Figure 4A & 4B: Possession to Scores Ratios & Shot Outcomes
Not only were Donegal more effective at converting shots, they were also responsible for both goals scored, and ensuring their productivity rating was far superior to Armagh. In fact, Donegal were more than twice as productive, delivering the highest rating of the USFC 2015 thus far, 3.9 points per 10 possessions, while Armagh struggled to the weakest return of the USFC 2015, 1.7 points per 10 possessions. Using their productivity as a guide it gives an excellent indication as to the difference between the 2 teams. In order to even break even on the scoreboard, Armagh would have needed to secure 63 possessions, while limiting Donegal to just 27.
Figure 5: Productivity
On the final scoreboard there was a gulf between the two teams. However, when we look at the breakdown of the game, both teams performed equally effectively up to the final stage, taking the scores. Armagh won the kick out battle, which translated to superior possession share, despite having turned over possession 3 times to Donegal. A fairly balanced share of possession led to both teams creating the exact same number of attacks (32) and fashioning the same number of scoring chances (23). However, the ‘gulf’ between the teams was due solely to Donegal’s greater efficiency in front of goal (57% to Armagh’s 35%) that enabled them to take more scores, including 2 goals, which ultimately resulted in a 9 point win.
Armagh edged the kick out possession battle, and can certainly take some positives from this ahead of their meeting with Wicklow in the qualifiers. They did not turnover a concerning volume of possession (25), but, they will be keen to reduce the count towards 20. Their main focus should be the costly basic hand passing errors (11), some of which were undoubtedly unforced, and were immediately punished by Donegal.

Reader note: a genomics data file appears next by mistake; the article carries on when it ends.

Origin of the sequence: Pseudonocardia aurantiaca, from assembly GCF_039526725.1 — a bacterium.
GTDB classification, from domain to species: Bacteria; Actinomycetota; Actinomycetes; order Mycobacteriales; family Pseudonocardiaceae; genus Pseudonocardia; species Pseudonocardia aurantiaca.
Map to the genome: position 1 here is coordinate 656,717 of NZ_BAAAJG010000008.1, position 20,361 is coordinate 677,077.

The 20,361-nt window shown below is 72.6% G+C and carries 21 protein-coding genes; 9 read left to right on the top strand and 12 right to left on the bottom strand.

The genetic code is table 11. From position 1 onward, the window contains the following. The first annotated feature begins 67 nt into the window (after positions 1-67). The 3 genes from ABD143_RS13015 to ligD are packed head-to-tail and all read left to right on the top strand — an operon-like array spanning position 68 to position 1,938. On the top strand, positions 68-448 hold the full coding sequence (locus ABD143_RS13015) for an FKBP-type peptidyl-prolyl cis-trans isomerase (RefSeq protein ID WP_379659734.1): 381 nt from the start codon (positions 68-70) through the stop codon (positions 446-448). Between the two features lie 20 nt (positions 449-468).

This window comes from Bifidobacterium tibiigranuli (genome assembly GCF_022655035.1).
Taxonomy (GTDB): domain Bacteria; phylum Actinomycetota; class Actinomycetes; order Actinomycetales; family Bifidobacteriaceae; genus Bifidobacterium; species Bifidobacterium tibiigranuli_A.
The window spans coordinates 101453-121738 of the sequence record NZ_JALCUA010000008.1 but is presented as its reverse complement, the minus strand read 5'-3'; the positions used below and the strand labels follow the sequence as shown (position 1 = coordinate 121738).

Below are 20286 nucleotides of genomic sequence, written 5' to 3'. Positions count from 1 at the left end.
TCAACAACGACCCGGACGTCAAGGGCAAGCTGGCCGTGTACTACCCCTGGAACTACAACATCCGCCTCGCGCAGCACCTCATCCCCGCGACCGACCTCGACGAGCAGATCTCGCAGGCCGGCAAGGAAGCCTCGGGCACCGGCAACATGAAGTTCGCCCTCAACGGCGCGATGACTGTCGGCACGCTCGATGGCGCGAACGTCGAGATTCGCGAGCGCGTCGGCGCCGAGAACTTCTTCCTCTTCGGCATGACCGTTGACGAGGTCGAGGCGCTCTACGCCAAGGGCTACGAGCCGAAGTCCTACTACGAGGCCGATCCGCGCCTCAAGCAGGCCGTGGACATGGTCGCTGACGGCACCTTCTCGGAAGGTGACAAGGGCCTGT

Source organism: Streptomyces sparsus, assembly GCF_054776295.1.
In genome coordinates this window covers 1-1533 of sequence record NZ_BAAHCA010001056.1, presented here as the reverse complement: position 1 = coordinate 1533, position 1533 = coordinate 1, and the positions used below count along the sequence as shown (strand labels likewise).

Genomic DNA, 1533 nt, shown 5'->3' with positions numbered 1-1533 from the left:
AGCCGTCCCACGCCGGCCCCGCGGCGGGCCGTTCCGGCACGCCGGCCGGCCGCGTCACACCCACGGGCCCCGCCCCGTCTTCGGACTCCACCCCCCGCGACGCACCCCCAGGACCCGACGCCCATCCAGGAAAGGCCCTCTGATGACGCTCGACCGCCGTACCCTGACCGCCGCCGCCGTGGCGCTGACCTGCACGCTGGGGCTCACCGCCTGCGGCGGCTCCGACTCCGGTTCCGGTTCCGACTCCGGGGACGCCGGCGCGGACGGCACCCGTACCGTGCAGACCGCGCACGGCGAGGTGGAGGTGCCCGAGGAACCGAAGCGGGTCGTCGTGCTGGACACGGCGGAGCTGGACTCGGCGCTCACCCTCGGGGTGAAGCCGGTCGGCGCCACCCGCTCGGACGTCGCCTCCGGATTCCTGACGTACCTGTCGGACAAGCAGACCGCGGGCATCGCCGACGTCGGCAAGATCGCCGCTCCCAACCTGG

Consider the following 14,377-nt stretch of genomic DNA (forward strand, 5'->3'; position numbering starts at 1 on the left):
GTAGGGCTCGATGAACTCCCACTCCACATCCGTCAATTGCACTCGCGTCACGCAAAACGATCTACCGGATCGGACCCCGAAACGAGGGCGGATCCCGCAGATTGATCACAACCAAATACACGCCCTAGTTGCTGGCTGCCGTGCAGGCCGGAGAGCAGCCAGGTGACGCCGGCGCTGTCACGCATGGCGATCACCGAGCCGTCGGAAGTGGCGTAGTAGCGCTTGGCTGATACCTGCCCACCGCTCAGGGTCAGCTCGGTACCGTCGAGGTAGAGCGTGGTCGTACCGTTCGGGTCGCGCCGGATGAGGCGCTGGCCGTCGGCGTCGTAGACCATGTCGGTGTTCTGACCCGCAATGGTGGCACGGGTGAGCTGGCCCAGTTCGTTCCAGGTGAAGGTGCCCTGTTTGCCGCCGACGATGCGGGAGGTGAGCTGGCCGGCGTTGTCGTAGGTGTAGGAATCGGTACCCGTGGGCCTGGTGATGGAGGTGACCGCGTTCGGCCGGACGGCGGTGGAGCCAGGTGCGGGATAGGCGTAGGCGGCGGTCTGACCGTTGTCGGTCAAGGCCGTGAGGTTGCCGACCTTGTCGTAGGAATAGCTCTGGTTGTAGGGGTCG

Another crucial improvement need for Armagh will be their shot conversion, having taken only 8 from 23 chances, a success rate of 35%. At the business end of the season, teams will be expecting to achieve success upwards of 60% from all shots taken. In order to win games with a conversion rate of 35%, Armagh will need to win double the possession of their opponent. The more achievable option is to improve their scoring ratio, through better shot selection and execution.
As has become common with this current Donegal squad, they displayed excellent efficiency in front of goal, taking 13 scores from their 23 shots (57%), 2 of which were goals. Their overall productivity increased from 3.8 points per 10 possessions against Tyrone to 3.9 versus Armagh.
However, their main issues against Tyrone prevailed once again in this game, having coughed up a further 8 possessions in the tackle, and also lost 5 of their own kick outs to break ball. Donegal do not win games based on dominating possession, but on their efficiency when in possession. Therefore, it is vital that they do not lose easy possessions, as this could severely impact on their ability to deliver sufficient scores to win subsequent matches.